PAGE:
In some conglomerates the joints may be seen traversing the enclosed pebbles as well as the surrounding matrix; large blocks of hard quartz are cut through by them as sharply as if they had been sliced by a lapidary's machine. A similar phenomenon may be observed in flints as they lie embedded in the chalk, and the same joints may be traced continuously through many yards of rock. Such facts show that the agency to which the jointing of rocks was due must have operated with considerable force. Further indication of movement is supplied by the rubbed and striated surfaces of some joints. These surfaces, termed slickensides, have evidently been ground against each other.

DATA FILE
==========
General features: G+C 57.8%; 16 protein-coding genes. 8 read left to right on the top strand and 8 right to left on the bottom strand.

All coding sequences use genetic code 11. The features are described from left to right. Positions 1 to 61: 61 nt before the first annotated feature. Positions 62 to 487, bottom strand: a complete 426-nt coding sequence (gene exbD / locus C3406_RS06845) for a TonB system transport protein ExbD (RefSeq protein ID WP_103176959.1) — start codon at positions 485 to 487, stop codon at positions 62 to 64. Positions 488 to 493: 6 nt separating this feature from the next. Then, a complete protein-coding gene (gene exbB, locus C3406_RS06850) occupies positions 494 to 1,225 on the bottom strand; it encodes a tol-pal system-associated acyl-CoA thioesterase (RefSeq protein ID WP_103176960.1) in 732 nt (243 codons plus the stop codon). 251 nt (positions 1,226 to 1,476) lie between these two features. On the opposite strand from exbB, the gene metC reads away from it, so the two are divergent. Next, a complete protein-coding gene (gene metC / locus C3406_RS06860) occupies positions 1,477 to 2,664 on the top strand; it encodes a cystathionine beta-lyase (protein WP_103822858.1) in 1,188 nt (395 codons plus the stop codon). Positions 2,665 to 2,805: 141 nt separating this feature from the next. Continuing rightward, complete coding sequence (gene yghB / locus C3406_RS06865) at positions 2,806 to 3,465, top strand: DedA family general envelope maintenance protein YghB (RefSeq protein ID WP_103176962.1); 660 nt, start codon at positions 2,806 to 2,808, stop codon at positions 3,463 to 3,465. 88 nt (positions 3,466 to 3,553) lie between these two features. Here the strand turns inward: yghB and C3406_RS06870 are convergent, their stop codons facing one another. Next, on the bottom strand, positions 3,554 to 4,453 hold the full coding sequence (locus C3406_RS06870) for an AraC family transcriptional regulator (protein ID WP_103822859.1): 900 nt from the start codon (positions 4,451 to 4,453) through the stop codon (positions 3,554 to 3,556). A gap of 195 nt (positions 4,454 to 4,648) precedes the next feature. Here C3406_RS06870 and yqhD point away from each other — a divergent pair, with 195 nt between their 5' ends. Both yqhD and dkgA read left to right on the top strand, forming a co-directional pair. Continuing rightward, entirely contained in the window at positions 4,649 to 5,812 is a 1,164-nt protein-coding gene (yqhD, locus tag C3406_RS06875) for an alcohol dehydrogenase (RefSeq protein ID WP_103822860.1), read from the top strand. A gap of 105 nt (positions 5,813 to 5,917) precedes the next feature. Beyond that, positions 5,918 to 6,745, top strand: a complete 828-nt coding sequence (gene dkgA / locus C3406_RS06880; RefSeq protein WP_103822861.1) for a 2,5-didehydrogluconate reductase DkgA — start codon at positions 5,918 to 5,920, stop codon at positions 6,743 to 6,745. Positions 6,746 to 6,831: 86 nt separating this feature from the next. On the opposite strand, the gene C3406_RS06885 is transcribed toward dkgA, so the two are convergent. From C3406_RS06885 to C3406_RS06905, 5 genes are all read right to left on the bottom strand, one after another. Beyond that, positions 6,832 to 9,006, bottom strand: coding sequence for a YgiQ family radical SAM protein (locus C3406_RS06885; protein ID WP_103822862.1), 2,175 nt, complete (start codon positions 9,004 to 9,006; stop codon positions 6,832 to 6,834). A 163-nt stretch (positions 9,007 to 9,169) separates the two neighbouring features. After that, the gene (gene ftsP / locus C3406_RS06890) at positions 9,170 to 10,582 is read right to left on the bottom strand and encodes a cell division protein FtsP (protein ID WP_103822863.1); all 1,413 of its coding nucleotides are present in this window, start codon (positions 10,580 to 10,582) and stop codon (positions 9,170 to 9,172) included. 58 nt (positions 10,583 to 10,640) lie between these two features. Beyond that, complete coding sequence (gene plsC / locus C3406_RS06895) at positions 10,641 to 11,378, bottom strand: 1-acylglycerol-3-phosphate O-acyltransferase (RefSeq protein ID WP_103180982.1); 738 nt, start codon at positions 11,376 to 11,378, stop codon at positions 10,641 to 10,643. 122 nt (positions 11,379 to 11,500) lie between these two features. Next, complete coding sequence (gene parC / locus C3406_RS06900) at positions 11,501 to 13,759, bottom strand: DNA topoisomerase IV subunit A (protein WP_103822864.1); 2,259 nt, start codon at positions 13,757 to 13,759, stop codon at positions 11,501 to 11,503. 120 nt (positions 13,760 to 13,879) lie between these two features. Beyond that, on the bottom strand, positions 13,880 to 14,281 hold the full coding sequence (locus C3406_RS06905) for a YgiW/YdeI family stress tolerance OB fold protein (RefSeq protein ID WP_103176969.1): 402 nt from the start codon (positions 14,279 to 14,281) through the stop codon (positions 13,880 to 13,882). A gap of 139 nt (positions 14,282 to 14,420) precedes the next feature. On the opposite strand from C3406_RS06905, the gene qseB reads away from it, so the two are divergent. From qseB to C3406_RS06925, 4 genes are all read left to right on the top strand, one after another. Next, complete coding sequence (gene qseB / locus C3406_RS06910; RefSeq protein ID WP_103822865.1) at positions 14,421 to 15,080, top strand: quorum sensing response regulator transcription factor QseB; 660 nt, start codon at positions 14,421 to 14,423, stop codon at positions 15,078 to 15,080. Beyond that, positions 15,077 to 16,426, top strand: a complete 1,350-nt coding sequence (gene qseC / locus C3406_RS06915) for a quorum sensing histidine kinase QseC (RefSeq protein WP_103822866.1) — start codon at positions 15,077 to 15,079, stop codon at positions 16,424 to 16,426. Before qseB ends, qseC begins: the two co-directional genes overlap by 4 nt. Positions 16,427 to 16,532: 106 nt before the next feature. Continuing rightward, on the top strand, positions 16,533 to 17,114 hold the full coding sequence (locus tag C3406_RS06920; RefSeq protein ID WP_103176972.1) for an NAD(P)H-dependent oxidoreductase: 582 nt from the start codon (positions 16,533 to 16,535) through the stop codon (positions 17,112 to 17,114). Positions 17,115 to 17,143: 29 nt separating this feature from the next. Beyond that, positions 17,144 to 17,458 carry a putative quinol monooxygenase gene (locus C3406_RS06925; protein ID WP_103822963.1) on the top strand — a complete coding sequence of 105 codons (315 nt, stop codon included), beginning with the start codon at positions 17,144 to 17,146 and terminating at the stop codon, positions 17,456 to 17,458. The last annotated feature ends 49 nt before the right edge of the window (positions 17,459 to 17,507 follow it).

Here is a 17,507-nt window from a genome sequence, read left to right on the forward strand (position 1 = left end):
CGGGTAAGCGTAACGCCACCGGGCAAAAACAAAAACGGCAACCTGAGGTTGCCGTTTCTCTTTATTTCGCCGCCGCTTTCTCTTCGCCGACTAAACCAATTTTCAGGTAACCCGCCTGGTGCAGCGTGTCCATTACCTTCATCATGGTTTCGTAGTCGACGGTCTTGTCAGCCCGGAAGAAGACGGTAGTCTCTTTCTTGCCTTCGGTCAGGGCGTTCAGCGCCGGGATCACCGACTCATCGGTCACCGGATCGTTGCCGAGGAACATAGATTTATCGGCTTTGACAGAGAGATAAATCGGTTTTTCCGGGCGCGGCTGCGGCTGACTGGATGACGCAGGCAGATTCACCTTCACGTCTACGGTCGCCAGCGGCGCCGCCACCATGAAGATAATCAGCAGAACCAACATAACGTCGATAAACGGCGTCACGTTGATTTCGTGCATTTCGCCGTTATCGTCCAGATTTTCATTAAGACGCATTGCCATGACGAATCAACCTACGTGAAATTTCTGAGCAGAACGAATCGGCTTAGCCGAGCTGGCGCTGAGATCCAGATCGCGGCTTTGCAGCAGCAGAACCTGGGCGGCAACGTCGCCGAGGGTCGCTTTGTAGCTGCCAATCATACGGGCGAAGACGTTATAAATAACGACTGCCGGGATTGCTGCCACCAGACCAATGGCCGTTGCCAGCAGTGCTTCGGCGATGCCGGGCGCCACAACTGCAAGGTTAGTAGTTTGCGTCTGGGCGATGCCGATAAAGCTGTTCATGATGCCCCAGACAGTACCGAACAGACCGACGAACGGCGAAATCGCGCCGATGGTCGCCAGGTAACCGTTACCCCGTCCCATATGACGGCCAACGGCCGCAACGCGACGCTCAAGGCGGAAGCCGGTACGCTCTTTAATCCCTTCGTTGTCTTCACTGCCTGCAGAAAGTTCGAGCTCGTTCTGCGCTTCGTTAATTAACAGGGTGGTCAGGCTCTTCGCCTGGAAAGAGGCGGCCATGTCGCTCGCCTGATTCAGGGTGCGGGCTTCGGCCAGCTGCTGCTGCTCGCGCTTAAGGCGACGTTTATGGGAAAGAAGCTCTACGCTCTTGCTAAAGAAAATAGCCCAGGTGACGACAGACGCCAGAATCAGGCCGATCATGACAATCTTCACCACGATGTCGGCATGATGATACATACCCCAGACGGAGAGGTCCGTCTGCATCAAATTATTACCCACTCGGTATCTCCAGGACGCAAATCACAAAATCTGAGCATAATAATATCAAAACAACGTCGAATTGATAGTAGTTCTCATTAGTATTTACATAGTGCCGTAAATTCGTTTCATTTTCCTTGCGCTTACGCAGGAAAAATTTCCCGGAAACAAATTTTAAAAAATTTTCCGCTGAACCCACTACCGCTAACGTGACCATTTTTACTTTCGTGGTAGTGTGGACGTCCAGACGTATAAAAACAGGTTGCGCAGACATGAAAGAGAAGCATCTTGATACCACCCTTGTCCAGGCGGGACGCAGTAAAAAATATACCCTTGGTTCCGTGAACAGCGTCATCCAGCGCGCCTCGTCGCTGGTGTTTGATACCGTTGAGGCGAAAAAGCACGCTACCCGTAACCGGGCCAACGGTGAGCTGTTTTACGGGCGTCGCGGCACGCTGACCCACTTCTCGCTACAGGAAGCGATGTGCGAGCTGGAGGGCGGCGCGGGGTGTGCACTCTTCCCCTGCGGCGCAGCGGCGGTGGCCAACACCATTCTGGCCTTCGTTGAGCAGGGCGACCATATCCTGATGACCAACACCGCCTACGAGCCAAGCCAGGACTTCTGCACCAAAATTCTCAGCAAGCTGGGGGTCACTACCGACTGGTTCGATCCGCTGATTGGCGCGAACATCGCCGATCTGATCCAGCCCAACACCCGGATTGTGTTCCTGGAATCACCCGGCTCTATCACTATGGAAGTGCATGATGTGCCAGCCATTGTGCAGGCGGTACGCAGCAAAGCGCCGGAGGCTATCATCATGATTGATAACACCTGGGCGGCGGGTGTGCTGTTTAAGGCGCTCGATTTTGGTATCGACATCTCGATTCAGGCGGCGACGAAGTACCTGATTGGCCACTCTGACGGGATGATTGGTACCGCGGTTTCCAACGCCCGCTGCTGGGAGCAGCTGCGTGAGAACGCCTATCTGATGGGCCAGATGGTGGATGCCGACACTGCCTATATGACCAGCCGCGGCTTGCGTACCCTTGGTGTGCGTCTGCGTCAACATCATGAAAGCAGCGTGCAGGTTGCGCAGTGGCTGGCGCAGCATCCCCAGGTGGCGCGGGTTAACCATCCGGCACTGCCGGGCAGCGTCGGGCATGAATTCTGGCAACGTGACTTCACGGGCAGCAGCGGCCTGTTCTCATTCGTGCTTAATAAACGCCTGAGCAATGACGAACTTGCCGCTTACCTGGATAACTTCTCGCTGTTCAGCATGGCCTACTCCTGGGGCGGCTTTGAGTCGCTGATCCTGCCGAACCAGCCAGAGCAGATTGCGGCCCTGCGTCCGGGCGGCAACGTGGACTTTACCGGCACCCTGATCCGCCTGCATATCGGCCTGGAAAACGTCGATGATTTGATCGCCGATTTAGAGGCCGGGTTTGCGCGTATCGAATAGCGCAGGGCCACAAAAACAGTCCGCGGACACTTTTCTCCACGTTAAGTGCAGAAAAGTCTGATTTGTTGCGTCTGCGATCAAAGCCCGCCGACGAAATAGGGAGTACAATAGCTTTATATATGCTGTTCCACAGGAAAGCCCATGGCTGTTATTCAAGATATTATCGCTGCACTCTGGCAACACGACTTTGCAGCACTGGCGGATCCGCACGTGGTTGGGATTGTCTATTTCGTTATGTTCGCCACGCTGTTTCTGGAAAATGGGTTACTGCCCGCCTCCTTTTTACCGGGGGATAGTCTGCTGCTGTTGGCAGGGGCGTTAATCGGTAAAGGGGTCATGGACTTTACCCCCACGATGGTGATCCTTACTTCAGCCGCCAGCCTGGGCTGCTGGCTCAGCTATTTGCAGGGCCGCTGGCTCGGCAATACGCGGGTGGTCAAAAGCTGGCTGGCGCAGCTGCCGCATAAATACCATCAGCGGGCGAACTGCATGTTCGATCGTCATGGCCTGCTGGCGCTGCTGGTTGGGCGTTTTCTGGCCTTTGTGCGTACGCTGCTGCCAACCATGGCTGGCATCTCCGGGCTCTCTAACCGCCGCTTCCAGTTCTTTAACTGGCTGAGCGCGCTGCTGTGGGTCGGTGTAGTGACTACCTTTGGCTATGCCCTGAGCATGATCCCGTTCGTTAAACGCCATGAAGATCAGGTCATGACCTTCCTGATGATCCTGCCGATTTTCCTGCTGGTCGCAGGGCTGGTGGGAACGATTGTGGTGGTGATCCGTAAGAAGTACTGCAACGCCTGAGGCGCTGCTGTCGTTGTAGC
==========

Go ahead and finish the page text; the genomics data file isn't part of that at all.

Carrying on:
Joints form natural paths for the passage downward and upward of subterranean water and have an important bearing upon water supply. Water obtained directly from highly jointed rock is more liable to become contaminated by surface impurities than that from a more compact rock through which it has had to soak its way; for this reason many limestones are objected to as sources of potable water. On exposed surfaces joints have great influence in determining the rate and type of weathering. They furnish an effective lodgment for surface water, which, frozen by lowering of temperature, expands into ice and wedges off blocks of the rock; and the more numerous the joints the more rapidly does the action proceed. As they serve, in conjunction with bedding, to divide stratified rocks into large quadrangular blocks, their effect on cliffs and other exposed places is seen in the splintered and dislocated aspect so familiar in mountain scenery. Not infrequently, by directing the initial activity of weathering agents, joints have been responsible for the course taken by large streams as well as for the type of scenery on their banks. In limestones, which succumb readily to the solvent action of water, the joints are liable to be gradually enlarged along the course of the underground waterflow until caves are formed of great size and intricacy. Infilled Joints. - Joints which have been so enlarged by solution are sometimes filled again completely or partially by minerals brought thither in solution by the water traversing the rock; calcite, barytes and ores of lead and copper may be so deposited. In this way many valuable mineral veins have been formed. Widened joints may also be filled in by detritus from the surface, or, in deep-seated portions of the crust, by heated igneous rock, forced from below along the planes of least resistance. Occasionally even sedimentary rocks may be forced up joints from below, as in the case of the so-called "sandstone dykes." Practical Utility of Joints. - An important feature in the joints of stratified rocks is the direction in which they intersect each other. As the result of observations we learn that they possess two dominant trends, one coincident in a general way with the direction in which the strata are inclined to the horizon, the other running transversely approximately at right angles. The former set is known as dipjoints, because they run with the dip or inclination of the rocks, the latter is termed strike joints, inasmuch as they conform to the general strike or mean outcrop. It is owing to the existence of this double series of joints that ordinary quarrying operations can be carried on. Large quadrangular blocks can be wedged off that would be shattered if exposed to the risk of blasting. A quarry is usually worked on the dip of the rock, hence strike-joints form clean-cu Joints in Limestone Quarry near Mallow, co. Cork. (G. V. Du Noyer.) faces in front of the workmen as they advance. These are known as backs, and the dip-joints which traverse them as cutters. The way in which this double set of joints occurs in a quarry may be seen in the figure, where the parallel lines which traverse the shaded and unshaded faces mark the successive strata. The broad white spaces running along the length of the quarry behind the seated figure are strike-joints or backs, traversed by some highly inclined lines which mark the position of the dip-joints or cutters. The shaded ends looking towards the spectator are cutters from which the rock has been quarried away on one side. In crystalline (igneous) rocks, bedding is absent and very often there is no horizontal jointing to take its place; the joint planes break up the mass more irregularly than in stratified rocks. Granite, for example, is usually traversed by two sets of chief or master joints cutting each other somewhat obliquely. Their effect is to divide the rock into long quadrangular, rhomboidal, or even polygonal columns. But a third set may often be noticed cutting across the columns, though less continuous and dominant than the others. When these transverse joints are few in number, columns many feet in length can be quarried out entire. Such monoliths have been from early times employed in the construction cf obelisks and pillars. (J. A. H.)